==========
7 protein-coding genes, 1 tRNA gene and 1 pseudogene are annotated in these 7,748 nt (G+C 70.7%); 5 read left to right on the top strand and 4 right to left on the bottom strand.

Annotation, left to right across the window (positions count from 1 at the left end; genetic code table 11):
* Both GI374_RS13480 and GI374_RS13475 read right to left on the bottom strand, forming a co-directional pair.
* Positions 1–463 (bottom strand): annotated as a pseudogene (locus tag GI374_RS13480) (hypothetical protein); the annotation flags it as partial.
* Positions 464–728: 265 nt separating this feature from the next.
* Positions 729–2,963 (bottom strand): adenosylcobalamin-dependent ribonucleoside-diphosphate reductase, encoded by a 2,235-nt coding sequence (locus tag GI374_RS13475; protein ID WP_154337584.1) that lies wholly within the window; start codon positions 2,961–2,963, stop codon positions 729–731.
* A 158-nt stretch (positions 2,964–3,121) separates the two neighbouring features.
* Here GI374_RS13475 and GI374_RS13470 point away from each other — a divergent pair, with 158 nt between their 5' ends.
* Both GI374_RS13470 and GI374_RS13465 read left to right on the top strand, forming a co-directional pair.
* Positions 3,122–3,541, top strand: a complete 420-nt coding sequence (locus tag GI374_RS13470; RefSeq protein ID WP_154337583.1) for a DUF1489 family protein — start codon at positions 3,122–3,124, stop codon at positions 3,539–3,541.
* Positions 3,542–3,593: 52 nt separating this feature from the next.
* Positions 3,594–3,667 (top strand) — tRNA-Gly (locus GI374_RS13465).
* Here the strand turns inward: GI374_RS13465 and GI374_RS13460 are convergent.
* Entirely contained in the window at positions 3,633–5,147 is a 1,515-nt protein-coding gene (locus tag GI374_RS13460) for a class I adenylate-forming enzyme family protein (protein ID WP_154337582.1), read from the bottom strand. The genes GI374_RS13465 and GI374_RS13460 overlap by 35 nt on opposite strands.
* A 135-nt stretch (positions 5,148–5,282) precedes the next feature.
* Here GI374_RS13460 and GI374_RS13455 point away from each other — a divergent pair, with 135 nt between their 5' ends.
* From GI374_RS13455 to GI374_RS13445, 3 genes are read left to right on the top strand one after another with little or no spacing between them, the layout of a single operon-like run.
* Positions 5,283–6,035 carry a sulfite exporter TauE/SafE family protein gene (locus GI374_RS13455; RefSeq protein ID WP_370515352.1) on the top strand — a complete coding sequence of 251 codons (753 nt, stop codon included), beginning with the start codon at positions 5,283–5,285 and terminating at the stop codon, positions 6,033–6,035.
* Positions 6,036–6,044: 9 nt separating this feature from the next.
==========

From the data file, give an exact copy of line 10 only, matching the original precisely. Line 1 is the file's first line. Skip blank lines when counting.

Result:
* Positions 3,122–3,541, top strand: a complete 420-nt coding sequence (locus tag GI374_RS13470; RefSeq protein ID WP_154337583.1) for a DUF1489 family protein — start codon at positions 3,122–3,124, stop codon at positions 3,539–3,541.